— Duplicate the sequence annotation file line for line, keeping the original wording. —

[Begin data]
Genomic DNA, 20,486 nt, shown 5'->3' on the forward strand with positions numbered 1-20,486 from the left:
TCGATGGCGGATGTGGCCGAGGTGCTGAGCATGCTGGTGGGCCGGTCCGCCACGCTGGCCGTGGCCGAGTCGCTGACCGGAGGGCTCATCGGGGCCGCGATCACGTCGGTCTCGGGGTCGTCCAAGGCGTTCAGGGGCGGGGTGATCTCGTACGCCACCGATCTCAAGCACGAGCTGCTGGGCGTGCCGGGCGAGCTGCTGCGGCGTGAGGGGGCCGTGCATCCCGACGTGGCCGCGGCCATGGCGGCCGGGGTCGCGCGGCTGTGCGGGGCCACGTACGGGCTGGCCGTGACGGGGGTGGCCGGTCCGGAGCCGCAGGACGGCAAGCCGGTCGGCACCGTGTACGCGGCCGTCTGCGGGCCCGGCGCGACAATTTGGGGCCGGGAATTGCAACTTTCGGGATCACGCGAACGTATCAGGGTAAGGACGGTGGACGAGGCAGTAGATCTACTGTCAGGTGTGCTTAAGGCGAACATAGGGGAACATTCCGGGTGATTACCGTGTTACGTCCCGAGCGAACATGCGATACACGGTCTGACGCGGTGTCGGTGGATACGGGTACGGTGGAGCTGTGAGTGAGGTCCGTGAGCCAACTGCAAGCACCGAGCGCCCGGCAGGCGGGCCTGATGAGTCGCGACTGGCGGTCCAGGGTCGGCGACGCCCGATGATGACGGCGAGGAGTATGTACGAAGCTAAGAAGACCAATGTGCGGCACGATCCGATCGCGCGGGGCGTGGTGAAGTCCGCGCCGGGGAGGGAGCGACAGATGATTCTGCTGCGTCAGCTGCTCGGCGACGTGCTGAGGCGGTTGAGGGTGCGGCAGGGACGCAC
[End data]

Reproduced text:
Genomic DNA, 20,486 nt, shown 5'->3' on the forward strand with positions numbered 1-20,486 from the left:
TCGATGGCGGATGTGGCCGAGGTGCTGAGCATGCTGGTGGGCCGGTCCGCCACGCTGGCCGTGGCCGAGTCGCTGACCGGAGGGCTCATCGGGGCCGCGATCACGTCGGTCTCGGGGTCGTCCAAGGCGTTCAGGGGCGGGGTGATCTCGTACGCCACCGATCTCAAGCACGAGCTGCTGGGCGTGCCGGGCGAGCTGCTGCGGCGTGAGGGGGCCGTGCATCCCGACGTGGCCGCGGCCATGGCGGCCGGGGTCGCGCGGCTGTGCGGGGCCACGTACGGGCTGGCCGTGACGGGGGTGGCCGGTCCGGAGCCGCAGGACGGCAAGCCGGTCGGCACCGTGTACGCGGCCGTCTGCGGGCCCGGCGCGACAATTTGGGGCCGGGAATTGCAACTTTCGGGATCACGCGAACGTATCAGGGTAAGGACGGTGGACGAGGCAGTAGATCTACTGTCAGGTGTGCTTAAGGCGAACATAGGGGAACATTCCGGGTGATTACCGTGTTACGTCCCGAGCGAACATGCGATACACGGTCTGACGCGGTGTCGGTGGATACGGGTACGGTGGAGCTGTGAGTGAGGTCCGTGAGCCAACTGCAAGCACCGAGCGCCCGGCAGGCGGGCCTGATGAGTCGCGACTGGCGGTCCAGGGTCGGCGACGCCCGATGATGACGGCGAGGAGTATGTACGAAGCTAAGAAGACCAATGTGCGGCACGATCCGATCGCGCGGGGCGTGGTGAAGTCCGCGCCGGGGAGGGAGCGACAGATGATTCTGCTGCGTCAGCTGCTCGGCGACGTGCTGAGGCGGTTGAGGGTGCGGCAGGGACGCAC